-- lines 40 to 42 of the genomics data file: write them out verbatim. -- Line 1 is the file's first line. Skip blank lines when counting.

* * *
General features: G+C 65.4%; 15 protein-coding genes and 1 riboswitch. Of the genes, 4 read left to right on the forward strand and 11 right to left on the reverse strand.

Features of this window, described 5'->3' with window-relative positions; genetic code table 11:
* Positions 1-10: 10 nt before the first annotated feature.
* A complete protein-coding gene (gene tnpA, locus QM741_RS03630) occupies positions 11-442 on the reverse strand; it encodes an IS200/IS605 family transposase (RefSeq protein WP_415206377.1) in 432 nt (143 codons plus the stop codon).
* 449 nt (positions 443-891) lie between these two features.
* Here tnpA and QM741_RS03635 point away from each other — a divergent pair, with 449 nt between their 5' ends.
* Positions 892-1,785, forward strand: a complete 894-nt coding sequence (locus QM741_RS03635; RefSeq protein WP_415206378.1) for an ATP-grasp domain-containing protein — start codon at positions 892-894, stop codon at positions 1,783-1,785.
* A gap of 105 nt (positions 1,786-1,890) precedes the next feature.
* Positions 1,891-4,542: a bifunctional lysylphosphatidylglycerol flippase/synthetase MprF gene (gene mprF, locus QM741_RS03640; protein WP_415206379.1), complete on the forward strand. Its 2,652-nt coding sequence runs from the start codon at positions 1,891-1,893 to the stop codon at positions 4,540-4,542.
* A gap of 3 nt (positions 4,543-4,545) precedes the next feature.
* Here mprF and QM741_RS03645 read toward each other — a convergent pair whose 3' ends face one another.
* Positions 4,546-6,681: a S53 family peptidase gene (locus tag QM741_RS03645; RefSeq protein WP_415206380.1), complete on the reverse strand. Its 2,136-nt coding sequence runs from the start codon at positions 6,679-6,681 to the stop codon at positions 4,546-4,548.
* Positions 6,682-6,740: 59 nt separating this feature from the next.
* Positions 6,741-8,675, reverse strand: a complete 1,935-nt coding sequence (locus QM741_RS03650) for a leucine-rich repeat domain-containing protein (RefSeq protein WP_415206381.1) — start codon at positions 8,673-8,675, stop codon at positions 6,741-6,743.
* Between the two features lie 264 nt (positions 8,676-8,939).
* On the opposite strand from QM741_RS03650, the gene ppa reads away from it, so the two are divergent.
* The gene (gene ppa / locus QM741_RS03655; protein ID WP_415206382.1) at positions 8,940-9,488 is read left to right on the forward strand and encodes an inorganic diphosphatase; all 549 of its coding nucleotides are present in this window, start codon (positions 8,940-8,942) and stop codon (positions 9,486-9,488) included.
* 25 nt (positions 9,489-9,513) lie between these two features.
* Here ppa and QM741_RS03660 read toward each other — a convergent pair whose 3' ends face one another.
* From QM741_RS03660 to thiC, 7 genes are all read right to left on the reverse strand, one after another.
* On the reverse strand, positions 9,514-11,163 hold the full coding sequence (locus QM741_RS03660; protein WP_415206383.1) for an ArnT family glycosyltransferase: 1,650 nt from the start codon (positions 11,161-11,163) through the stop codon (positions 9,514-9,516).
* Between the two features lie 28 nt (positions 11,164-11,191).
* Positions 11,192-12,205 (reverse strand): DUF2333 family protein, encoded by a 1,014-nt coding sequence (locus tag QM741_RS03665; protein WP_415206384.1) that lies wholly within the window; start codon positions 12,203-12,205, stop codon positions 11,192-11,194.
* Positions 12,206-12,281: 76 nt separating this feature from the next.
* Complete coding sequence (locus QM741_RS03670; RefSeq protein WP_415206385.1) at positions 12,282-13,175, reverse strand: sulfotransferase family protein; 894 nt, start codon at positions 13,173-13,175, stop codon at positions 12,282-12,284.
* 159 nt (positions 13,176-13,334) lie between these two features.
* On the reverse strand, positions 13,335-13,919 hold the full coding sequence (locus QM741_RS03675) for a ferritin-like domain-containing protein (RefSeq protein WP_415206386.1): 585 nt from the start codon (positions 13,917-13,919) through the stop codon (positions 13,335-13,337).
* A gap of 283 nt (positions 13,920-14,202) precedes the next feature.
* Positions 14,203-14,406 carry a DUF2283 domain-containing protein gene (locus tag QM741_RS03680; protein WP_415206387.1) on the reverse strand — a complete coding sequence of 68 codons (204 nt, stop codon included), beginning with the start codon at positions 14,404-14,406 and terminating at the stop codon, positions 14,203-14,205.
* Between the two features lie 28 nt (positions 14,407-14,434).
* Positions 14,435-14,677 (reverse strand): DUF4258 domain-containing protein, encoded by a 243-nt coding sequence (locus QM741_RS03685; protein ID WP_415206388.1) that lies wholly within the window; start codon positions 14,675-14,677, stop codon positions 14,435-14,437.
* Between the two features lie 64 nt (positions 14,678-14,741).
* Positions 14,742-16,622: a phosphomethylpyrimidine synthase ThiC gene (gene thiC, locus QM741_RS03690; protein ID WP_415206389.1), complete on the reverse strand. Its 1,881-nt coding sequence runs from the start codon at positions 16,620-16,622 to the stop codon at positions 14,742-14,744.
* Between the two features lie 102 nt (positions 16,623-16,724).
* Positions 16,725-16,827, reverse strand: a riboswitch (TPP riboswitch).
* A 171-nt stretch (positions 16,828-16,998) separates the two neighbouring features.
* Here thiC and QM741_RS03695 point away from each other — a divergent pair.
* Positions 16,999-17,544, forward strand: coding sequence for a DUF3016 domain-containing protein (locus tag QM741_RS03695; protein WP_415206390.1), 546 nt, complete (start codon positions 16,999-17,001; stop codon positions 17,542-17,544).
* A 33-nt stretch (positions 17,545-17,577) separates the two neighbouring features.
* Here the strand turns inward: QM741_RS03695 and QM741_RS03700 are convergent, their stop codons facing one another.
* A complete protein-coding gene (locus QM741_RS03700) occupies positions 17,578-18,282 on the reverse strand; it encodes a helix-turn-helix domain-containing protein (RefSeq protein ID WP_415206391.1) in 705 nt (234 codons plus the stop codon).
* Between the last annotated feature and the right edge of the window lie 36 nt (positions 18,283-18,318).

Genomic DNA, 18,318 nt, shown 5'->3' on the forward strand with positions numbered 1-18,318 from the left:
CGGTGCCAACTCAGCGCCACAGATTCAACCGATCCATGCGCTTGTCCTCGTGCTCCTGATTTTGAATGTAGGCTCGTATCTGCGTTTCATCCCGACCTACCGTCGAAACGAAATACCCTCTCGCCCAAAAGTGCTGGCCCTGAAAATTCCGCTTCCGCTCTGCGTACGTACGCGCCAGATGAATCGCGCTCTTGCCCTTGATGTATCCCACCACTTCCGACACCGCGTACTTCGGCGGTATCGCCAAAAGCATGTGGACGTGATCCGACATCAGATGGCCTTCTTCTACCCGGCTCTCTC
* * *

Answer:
* Here the strand turns inward: QM741_RS03695 and QM741_RS03700 are convergent, their stop codons facing one another.
* A complete protein-coding gene (locus QM741_RS03700) occupies positions 17,578-18,282 on the reverse strand; it encodes a helix-turn-helix domain-containing protein (RefSeq protein ID WP_415206391.1) in 705 nt (234 codons plus the stop codon).
* Between the last annotated feature and the right edge of the window lie 36 nt (positions 18,283-18,318).